The crowd was a socially distanced 1,489 rather than the usual 8,000-plus that the St. Paul Saints played in front of last season.

The fans wore masks and were spread out among six pods of up to 250 at CHS Field, another nod to the coronavirus pandemic.

And certain amenities such as the Craft Beer Corner weren’t open, aimed to keep people at arm’s length rather than in crowed lines.

Still, those new realities didn’t spoil the occasion, because there was live professional baseball in front of spectators on a beautiful, 77-degree Tuesday night. The Saints came marching home and beat the Fargo-Moorhead RedHawks 3-2 on Alonzo Harris’ tying, two-out RBI single and an errant throw that plated the go-ahead run in the bottom of the eighth. This came after the Saints spent a month stationed in Sioux Falls as part of two-team hub in the truncated, six-team American Association.

This Little Piggy Stayed Home, the pig that delivers baseballs to the plate umpire squealed constantly Tuesday, finally had company in the form of a team.

“We’re so happy to be back,” said Saints pitcher Ryan Zimmerman, a former Eden Prairie High School and University of St. Thomas standout. “We would’ve played anywhere, but it feels great to be back. Nothing beats this place.”

Fans echoed Zimmerman’s comments.

“It’s the opener. We couldn’t wait to get out and see a game,” said Mark Sharockman of Minneapolis, who attended the game with his wife, Emily, and son, Matt.

“It’s a perfect night,” Emily added. “It just feels like summer when you can come and watch baseball.”

Tuesday’s game served another purpose. It enabled the Saints to puff out their chests a bit and celebrate their 2019 American Association championship, an occasion delayed until they got the go-ahead from the state health department and Gov. Tim Walz’s StaySafeMN task force to play in front of a maximum 1,500.

“We brought the city a ring,” said third baseman Chesny Young, whose grand slam against Sioux City in Game 3 of the best-of-five final secured the title. “We take pride in that, and we want to defend that title.”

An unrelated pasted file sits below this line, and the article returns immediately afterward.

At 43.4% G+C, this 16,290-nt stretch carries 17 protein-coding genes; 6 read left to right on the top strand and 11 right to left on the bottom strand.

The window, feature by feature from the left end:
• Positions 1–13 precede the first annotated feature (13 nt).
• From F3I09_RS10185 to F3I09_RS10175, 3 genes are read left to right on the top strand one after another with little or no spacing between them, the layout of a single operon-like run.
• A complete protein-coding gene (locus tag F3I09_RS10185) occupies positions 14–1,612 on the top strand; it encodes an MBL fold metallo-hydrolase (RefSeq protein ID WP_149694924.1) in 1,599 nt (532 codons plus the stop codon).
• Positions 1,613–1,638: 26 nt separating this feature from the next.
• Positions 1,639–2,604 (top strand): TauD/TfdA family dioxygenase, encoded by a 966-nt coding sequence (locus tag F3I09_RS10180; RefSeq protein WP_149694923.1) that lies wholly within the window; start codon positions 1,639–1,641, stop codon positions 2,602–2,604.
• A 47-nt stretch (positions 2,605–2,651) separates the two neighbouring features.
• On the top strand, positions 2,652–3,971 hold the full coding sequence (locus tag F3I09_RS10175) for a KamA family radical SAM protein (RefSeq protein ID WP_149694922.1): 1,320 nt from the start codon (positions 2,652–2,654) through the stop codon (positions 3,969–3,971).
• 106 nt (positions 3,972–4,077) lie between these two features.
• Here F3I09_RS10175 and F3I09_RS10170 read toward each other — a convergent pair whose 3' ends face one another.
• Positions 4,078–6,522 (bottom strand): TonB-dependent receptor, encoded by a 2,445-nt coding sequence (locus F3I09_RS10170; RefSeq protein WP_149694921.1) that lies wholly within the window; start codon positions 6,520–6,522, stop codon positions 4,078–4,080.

Saints General Manager Derek Sharrer expects crowds close to the new capacity of 1,500 for the remainder of this six-game homestand.

“You can see the smile in their eyes, maybe just not through the mask,” he said of fans. “You know they’re smiling.”

The Saints got word that they were coming home before Thursday’s game against the RedHawks in Fargo. Manager George Tsamis gathered his players and told them he had some good news and bad news: “Then I said, ‘Well, I lied. There is no bad news. The good news is we’re going back home.’ Everybody erupted. It was a cool thing.”

Said Young: “There was a lot of whoops and cheers. It was good to hear, because we hadn’t heard a lot of whoops and cheers yet this year.”

Maybe being home provided a spark. The Saints improved to 13-15, 4½ games behind first-place Winnipeg and 3½ back of second-place Sioux Falls. The top two teams advance to the playoffs.

Though the Saints have work to do to defend their title, resuming a routine away from a South Dakota hotel is welcome to both the team and its fans.

“That’s what everybody’s looking for these days — some sort of normal,” Zimmerman said. “We’re happy that we get to provide that.”